Use of optical fiber with ultra-low PMD offers one way to avoid signal regeneration. PMD is a statistical time-varying parameter that is difficult to correct. If too much PMD accumulates across a fiber link, the data stream becomes illegible and the signal must be regenerated; this, of course, adds latency. Though the ITU-T has specified a PMD link design value (LDV) requirement of 0.20 ps/sqrt (km), there is value in deploying fibers with an ultra-low LDV of 0.04 ps/sqrt (km) to eliminate the need for OEO regeneration.

Meanwhile, chromatic dispersion occurs because different wavelengths of light travel at different speeds in optical fibers. There are several ways to correct this. The simplest is to transmit the data at a slower rate so chromatic dispersion does not degrade the system. However, lower data rates are seldom desirable. For applications that demand higher data rates, the chromatic dispersion therefore must be "undone" to generate an understandable data stream. Unfortunately, this process can expend precious microseconds.

For example, an optical-fiber-based dispersion compensation module is the most typical method of correcting dispersion. These modules typically have 1 km of dispersion compensating fiber for every 10 km of transmission fiber. As a result they add about 10 percent to the transmission time.

But it's important to note that not all fibers can use the same module to correct chromatic dispersion. Conventional singlemode fibers require more compensation than optical fibers with lower chromatic dispersion. For example, non-zero dispersion fibers (NZDFs) were developed to simplify chromatic dispersion compensation while making a wide band of channels available. Since these fibers have lower dispersion than conventional singlemode, simpler modules are used that add only about 3 percent to the transmission time for low-slope NZDF. This enables a lower latency than conventional singlemode fiber.

But some NZDFs with higher dispersion slope require more complex dispersion compensation modules as well. Though the amount of dispersion is low at 1550 nm, these modules require longer lengths of fiber to correct for the dispersion slope. The latency for networks using these fibers may be larger than those using standard singlemode fibers with a dispersion compensating module.

Innovation reduces dispersion compensation time

The simplest way to minimize latency is to deploy a cable with no dispersion, which eliminates the need for chromatic dispersion compensation. Dispersion-shifted fiber offers one way to accomplish this. These fibers have no chromatic dispersion at 1550 nm. However, they are limited to single-wavelength operation due to non-linear four-wave mixing.

A more functional solution balances the dispersion in the route by using positive- and negative-dispersion segments similar to the practice in submarine cables. This design integrates the dispersion-compensating fibers into the transmission cable, which removes the latency penalty associated with correcting the dispersion.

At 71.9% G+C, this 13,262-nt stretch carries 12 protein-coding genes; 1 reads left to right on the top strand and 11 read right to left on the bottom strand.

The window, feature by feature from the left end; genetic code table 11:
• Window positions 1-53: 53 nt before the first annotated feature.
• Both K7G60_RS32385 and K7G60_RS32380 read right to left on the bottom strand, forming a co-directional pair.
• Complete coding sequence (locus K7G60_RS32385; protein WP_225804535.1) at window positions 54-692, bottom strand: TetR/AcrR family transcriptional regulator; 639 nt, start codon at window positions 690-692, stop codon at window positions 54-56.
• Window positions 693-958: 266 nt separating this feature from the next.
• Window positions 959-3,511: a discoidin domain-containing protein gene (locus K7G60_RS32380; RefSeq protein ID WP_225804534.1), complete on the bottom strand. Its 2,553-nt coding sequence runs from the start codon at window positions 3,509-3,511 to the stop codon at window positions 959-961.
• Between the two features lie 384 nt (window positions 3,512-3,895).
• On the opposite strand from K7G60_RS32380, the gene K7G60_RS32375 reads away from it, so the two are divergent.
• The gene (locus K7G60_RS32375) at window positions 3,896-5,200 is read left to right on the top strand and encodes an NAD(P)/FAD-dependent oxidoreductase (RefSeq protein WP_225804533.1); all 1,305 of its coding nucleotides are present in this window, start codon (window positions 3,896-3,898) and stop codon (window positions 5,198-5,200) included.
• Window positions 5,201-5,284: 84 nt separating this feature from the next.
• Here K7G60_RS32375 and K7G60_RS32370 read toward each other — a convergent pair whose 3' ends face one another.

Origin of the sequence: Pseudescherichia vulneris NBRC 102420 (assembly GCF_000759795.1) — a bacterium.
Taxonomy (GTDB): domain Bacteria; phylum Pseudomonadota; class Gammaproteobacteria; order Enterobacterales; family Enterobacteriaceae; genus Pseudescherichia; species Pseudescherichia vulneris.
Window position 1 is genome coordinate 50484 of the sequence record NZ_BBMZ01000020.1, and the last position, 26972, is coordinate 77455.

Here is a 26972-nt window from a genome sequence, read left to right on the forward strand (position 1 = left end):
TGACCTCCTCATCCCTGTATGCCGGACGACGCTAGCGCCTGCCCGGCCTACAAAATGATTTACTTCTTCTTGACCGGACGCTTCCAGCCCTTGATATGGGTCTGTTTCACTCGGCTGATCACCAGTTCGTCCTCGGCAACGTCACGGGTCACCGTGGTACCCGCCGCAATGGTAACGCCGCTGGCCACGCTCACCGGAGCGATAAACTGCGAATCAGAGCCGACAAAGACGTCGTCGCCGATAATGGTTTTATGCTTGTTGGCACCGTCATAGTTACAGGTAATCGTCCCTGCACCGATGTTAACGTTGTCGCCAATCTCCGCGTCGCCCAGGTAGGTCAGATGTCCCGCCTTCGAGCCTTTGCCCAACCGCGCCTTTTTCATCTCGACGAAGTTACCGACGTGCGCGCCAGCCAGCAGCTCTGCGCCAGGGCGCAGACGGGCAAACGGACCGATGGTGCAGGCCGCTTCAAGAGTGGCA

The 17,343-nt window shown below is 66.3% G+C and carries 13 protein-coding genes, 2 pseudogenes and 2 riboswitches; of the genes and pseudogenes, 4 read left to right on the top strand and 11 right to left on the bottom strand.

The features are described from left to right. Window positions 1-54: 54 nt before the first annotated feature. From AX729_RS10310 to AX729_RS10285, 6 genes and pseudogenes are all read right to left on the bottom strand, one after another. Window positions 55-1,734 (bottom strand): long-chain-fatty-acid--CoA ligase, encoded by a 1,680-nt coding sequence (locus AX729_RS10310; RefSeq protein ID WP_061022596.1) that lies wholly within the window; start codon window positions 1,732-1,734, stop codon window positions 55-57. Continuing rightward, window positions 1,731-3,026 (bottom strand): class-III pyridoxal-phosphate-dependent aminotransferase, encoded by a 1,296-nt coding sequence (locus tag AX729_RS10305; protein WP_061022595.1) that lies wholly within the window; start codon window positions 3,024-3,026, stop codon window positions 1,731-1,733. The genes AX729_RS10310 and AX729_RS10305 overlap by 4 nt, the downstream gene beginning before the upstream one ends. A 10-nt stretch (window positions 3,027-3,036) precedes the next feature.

New low-latency requirements for connections between data centers continue to emerge.

Another new technology now reaching deployment uses fiber Bragg gratings to compensate the chromatic dispersion. These devices can correct several hundred kilometers of dispersion without any significant latency penalty.

It should be noted that some of the new transmission formats such as dual-polarized quadrature phase-shift keying (DP-QPSK) using coherent detection require no dispersion compensating fibers. However, they can be a poor choice from a latency perspective because of the added signal processing time they require.

The last important consideration in minimizing latency is excess length. Having the shortest path will always help minimize latency. Any loops or excess length in the optical cable adds approximately 2 percent to the overall distance. Thus a 100-mile link will have approximately 102 miles of optical fiber.

Service providers and their customers must account for this extra distance in determining the latency of any optical link. Using the techniques described in this paper, there are now networks that have round-trip latency between New York and Chicago of less than 13.5 ms. This is more than 2 ms faster than what was available a few years ago. The Table on page 12 summarizes the latency for the optical transport portion of various transmission options for reference.

Making the right choices

Most fiber networks are designed to move as much information as possible. For some systems, however, transport time is critical and latency must be considered. In these situations, selecting the right transmission fiber can shave hundreds of microseconds off the transport time.

Therefore, careful selection of the transport fibers can greatly increase the value of the optical network. Balanced dispersion provides the lowest latency, but this comes at the cost of the greater engineering required to manage the network deployment.


DAVID MAZZARESE is manager, fiber systems engineering, at OFS.